Pain of Beauty
Pinching skin, approaching scales, playing with color to match the glamours tones, baking skin for a magical glow, lightening shades to be respected, uncomfortably zipping dresses for the grown adult look. Wobbling in heeled shoes, because if the pumps match the paint on our toes, it's worth risking the fall. Tweezing, powdering, and tugging at face mask, just to be titled pretty. Hidden within the walls of the kingdom of beauty lies the princess of the world paying the price with the pain of beauty. We’re willing to endure the pain by fixing our physical features until we feel beautiful. We all know that true beauty comes from within, but feeling beautiful on the outside shouldn’t come at the cost of emotional or physical pain. Three things take place when we tweak our physical appearance. We unknowingly begin the cycle of never enough, dangerously find ways to conform with what we assume is beauty and set our physical features on a higher pedestal above other values that truly matter.
We’ve all had moments where we don’t feel good about ourselves, lacking confidence in our appearance, but little do we know when we make this our main focus not only are we tweaking our physical appearance but trimming our self worth and value. When we pour time and energy into the reflection glaring back at us in the mirror we mentally shred our self confidence due to the insecurities of our physical features.
My natural hair is basically a curly afro. Over the past couple of years I’ve tried numerous products and styles to hide my kinky curls. When I’m unable to afford much product or paying a professional at a salon to braid or twist my hair I find ways to live with it. One summer I lost count at how many times I dyed it to attempt a blonde beachy islander look. Once I exhausted myself of constantly changing the style of my hair, I had no choice but to leave it alone. For three months I stuck to a basic wash, moisturize, repeat routine. It seemed nothing I did with my natural hair was enough to satisfy me. I didn’t feel as pretty. Stares, glances, and surprising compliments followed. During this three month time frame I was approached one day by a young girl who had the biggest smile and eyes of fascination. Inside I assumed my hair looked unusual, out of style and gave people something to point at. To my surprise the girl said “Excuse me miss, you’re beautiful.” I smiled thanked her and informed her of how she had made my day. Not only did it catch me off guard but it opened my eyes to a realization I hadn’t seen all along. Her compliment showed me that my hair was fine just the way it was. It also showed me that I let insecurities about my hair lead me to believe in something that was never a problem in the first place. Up til this compliment I allowed myself to believe my natural hair made me unpretty when really it really was a feature that brought out my natural beauty.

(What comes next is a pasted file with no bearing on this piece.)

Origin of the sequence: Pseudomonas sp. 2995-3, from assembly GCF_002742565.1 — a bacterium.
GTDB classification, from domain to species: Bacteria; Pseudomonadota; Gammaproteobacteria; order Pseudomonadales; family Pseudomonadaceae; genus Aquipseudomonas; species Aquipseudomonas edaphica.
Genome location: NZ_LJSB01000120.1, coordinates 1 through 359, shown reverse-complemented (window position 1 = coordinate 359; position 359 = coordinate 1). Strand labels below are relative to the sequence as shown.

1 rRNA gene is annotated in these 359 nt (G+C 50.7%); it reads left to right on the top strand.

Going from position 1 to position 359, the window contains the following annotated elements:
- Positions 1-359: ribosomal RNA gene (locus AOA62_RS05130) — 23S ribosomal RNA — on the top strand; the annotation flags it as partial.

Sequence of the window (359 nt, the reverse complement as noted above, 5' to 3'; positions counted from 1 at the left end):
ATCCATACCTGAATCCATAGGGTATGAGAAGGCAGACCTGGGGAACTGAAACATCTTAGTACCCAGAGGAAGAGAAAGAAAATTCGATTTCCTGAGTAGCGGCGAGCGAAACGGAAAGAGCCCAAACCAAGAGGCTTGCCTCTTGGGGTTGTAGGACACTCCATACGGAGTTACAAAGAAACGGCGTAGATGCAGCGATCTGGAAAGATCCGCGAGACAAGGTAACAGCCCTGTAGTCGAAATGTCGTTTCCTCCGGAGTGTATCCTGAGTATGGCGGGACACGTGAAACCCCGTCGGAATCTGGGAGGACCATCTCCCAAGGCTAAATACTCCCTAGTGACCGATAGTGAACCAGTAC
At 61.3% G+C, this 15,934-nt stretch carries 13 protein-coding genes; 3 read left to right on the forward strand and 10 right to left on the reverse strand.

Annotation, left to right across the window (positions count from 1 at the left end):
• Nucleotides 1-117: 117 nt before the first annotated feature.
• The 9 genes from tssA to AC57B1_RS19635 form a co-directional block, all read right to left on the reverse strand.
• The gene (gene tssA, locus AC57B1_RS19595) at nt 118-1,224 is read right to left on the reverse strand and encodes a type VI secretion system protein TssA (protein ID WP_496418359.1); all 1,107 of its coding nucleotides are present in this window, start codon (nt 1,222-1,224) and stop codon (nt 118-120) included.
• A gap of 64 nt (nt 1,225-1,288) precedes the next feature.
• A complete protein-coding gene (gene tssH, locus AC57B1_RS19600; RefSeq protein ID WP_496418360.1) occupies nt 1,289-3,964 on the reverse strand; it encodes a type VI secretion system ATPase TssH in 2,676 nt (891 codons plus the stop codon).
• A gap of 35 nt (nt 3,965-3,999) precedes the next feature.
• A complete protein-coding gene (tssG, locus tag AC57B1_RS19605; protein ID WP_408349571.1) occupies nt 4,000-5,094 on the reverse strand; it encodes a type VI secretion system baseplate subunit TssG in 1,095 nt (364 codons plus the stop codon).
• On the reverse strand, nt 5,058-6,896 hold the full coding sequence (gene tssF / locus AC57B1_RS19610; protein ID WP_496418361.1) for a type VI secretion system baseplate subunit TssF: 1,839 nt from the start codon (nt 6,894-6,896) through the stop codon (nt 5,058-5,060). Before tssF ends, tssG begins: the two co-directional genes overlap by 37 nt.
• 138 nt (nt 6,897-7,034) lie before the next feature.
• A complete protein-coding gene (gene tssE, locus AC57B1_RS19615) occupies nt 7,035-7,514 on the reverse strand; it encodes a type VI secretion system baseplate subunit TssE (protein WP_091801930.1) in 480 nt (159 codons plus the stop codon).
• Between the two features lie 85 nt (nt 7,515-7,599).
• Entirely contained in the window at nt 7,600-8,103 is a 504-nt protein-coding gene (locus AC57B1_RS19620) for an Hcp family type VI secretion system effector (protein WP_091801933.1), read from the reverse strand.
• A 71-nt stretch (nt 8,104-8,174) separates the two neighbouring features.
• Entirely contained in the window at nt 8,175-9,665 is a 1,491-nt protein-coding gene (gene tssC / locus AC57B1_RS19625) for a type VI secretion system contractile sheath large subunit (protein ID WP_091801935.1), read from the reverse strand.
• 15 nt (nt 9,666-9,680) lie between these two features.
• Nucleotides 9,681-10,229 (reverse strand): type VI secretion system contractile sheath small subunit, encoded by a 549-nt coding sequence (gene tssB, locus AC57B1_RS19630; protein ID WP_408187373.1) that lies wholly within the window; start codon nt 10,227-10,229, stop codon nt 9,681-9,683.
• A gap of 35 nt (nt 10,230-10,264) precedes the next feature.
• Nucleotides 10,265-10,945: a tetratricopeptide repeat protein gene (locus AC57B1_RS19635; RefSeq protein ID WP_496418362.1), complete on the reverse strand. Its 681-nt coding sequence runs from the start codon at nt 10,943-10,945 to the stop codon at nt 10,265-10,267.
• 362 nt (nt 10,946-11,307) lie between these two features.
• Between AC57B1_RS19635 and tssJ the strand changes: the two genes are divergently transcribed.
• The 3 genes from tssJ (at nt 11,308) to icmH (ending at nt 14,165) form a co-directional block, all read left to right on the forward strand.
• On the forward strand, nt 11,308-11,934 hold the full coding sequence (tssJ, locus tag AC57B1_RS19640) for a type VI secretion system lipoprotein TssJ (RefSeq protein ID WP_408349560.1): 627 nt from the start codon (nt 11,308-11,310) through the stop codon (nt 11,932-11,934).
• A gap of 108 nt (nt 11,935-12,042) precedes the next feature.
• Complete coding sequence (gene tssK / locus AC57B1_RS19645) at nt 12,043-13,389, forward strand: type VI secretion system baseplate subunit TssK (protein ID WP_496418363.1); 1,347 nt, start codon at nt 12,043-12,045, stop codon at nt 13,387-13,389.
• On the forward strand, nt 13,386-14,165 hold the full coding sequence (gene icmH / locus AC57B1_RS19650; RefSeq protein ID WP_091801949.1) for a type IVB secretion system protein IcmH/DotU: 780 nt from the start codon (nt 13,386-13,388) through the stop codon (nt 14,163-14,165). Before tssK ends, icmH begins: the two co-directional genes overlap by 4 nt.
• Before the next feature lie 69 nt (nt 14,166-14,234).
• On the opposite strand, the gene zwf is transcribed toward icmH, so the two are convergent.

We each have a feature or detail that makes us want to hunt for a quick fix when really there’s nothing broken about the features we assume need urgent or drastic care. No matter how much we cater to the specific details grown from insecurities of our physical appearance we find nothing will ever be enough to meet our high demands of beautiful. The truth that gets banned by the lies is that we’re already beautiful just the way we are.
Part of enduring the pains of beauty is non consciously following what we view as physically attractive or what everyone else is has claimed as cool. Without second thought, we appear before every mirror looking for ways to be like the majority. Just as our personalities are uniquely designed, so are our physical features. Even identical twins have their physical differences, what a world it would be if we all looked exactly alike. Nothing about us was created to be just like everyone else. Part of true beauty is spotlighting our differences. We shouldn’t be so quick to figure out how to fit everyone else's view of pretty when each of us naturally are by embracing our own physical features.
No amount of lip color, perfect beach wave curl, or plucked eyebrows will ever be enough for those who size us up, checking their list twice to see if we’re pretty enough. What hurts more than burning creams, irritated skin or replacing meals with exercise is when we say goodbye to our truest selves. When we do all we can to hide birthmarks, bright eyes, short hair, average sized waistlines, and all, to invent what we think is pretty, when we stop changing ourselves to be like everyone else’s definition of beautiful, there’s suddenly no room for those who don’t accept us for who we truly are.
When we think about all that life entails, some things matter more than others and unfortunately some teach that our physical beauty is everything. Some are lucky enough to learn with age or experience that no matter how we look on the outside, what our hearts have to offer matters more.